November 20, 2005
Quotations from 
"The Art of Conversation" 
by Michel De Montaigne,                                            
translated by M.A. Screech                                              
(Page numbers are from                                                  
the Penguin 60s chapbook                 
edition of "Four Essays"):               
                                         For comparison, the older
                                         Charles Cotton tranlation
                                         (gutenberg project):     
   Studying books has a languid          The study of books is a languishing 
   feeble motion, whereas                and feeble motion that heats not, 
   conversation provides                 whereas conversation teaches and 
   teaching and exercise all at          exercises at once.  If I converse 
   once.  If I am sparring with          with a strong mind and a rough 
   a strong and solid opponent           disputant, he presses upon my 
   he will attack me on the              flanks, and pricks me right and 
   flanks, stick his lance in me         left; his imaginations stir up mine; 
   right and left; his ideas             jealousy, glory, and contention, 
   send mine soaring.  -- p35            stimulate and raise me up to 
                                         something above myself; and 
                                         acquiescence is a quality altogether 
   Rivalry, competitiveness and          tedious in discourse.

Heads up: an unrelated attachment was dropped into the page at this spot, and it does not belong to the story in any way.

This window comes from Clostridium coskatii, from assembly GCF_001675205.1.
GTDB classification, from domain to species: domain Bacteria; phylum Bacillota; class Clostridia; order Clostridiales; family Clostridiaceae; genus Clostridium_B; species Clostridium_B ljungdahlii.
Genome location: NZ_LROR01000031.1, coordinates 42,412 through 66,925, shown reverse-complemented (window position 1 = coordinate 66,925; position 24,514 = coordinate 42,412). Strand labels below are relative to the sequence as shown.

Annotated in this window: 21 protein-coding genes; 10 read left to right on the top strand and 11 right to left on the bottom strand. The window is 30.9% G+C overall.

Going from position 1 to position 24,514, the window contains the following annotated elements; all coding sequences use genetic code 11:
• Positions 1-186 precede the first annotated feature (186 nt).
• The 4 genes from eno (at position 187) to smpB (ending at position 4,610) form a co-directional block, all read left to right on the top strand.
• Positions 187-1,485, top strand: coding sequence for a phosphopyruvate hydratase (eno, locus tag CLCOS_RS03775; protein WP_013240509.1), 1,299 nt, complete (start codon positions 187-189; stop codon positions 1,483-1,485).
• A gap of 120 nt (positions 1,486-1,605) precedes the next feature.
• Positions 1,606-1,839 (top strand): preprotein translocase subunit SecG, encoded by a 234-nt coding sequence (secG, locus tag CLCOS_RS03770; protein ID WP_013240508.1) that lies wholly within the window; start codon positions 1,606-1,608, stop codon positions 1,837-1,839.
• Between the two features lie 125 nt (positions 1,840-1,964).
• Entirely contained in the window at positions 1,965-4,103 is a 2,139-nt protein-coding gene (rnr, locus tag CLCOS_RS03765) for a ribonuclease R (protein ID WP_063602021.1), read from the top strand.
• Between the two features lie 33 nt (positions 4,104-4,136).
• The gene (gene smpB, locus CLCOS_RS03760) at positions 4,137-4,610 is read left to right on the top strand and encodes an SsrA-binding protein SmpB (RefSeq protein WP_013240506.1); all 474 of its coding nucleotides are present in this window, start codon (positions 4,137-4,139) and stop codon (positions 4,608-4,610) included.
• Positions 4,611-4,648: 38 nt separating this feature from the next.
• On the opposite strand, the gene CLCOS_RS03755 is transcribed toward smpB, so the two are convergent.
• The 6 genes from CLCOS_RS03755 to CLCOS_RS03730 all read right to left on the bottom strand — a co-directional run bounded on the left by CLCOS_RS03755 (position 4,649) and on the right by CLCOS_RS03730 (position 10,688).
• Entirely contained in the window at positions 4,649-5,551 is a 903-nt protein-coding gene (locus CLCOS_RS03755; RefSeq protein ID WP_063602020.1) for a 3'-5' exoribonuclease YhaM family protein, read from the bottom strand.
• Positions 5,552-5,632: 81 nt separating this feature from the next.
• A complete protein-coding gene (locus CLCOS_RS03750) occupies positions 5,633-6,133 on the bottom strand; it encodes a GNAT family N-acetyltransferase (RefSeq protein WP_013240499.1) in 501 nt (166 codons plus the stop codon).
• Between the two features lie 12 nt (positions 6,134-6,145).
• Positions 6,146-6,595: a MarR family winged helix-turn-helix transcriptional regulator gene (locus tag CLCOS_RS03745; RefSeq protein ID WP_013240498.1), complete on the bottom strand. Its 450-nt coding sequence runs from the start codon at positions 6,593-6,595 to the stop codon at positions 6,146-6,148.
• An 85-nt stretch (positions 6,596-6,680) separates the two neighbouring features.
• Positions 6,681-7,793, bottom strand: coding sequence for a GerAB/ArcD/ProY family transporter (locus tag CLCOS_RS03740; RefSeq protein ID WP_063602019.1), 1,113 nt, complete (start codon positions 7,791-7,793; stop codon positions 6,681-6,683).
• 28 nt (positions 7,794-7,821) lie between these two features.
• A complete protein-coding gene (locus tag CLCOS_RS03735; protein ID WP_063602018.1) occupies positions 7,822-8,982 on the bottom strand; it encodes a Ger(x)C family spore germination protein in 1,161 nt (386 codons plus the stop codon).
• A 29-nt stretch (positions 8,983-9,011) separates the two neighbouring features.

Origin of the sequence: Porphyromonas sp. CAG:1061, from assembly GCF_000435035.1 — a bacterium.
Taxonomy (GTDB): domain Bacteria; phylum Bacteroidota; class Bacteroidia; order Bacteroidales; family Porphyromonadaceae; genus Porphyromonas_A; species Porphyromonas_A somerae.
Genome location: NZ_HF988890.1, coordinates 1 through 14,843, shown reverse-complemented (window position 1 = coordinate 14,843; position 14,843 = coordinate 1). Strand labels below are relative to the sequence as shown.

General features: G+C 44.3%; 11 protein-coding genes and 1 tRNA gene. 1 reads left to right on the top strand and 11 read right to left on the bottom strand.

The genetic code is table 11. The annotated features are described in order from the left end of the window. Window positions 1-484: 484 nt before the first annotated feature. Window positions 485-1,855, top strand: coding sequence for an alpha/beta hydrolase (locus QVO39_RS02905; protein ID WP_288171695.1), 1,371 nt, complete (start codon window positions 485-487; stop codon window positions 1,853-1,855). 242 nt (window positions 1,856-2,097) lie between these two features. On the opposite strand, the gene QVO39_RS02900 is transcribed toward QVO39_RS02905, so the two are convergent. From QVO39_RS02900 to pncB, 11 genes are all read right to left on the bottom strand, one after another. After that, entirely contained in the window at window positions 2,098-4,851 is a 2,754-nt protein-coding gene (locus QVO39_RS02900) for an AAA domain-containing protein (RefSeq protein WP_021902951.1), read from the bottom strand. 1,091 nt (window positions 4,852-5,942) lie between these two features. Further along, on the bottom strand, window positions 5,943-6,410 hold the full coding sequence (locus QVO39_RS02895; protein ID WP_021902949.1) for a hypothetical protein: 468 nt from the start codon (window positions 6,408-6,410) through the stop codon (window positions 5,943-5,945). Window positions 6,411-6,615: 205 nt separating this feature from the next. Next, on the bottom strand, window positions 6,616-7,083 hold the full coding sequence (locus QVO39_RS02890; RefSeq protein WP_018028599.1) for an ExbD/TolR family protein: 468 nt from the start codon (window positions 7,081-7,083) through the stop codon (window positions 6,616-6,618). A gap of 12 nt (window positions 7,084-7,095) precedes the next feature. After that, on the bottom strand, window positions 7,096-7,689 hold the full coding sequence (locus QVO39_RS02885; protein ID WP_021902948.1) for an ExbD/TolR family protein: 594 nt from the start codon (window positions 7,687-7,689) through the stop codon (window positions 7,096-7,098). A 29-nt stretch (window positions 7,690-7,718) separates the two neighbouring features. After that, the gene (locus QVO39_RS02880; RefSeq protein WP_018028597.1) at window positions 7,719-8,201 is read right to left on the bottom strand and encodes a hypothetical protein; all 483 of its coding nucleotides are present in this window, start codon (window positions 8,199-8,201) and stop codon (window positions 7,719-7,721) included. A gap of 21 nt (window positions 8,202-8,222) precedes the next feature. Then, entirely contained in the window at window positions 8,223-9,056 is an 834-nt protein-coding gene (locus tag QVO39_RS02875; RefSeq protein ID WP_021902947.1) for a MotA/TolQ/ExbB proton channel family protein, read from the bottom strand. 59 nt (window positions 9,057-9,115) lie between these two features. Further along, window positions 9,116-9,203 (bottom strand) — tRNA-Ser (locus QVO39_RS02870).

glory will drive me and raise 
   me above my own level.  In 
   conversation the most painful 
   quality is perfect 
   harmony. -- p.35 
  Just as our mind is strengthened by contact 
  with vigorous and well-ordered minds, so too 
  it is impossible to overstate how much 
  it loses and deteriorates by the continuous 
  commerce and contact we have with mean 
  and ailing ones.  -- p.35 
  I love arguing and discussing, but with only 
  a few men and for my own sake: for to serve 
  as a spectacle to the great and indulge in 
  a parade of your wits and verbiage is, 
  I consider, an unbecoming trade for an 
  honourable gentleman.     -- p.35 
  Stupidity is a bad quality: but to be unable 
  to put up with it, to be vexed and ground 
  down by it (as happens to me) is another, 
  hardly worse in its unmannerliness 
  than stupidity.  -- p.35-36 
  There is no idea so frivolous or odd 
  which does not appear to me to be fittingly 
  produced by the mind of man.  Those of us 
  who deprive our judgment of the right to 
  pass sentence look gently on strange 
  opinions; we may not lend them our approbation 
  but we do readily lend them our ears. 
     -- p. 36 
  Among gentlemen I like people to express 
  themselves heartily, their words following 
  wherever their thoughts lead.  We 
  ought to toughen and fortify our ears 
  against being seduced by the sound of 
  polite words.  I like a strong, 
  intimate, manly fellowship, the kind of 
  friendship which rejoices in sharp 
  vigorous exchanges just as love rejoices 
  in bites and scratches which draw blood. 
     -- p. 37

  It is impossible to argue in good faith
  with a fool.      -- p. 40

  In debating we are taught merely how to refute
  arguments; the result of each side's refuting the
  other is that the fruit of our debates is the
  destruction and annihilation of the truth.
  That is why Plato in his _Republic_ prohibits
  the exercise to ill-endowed minds not suited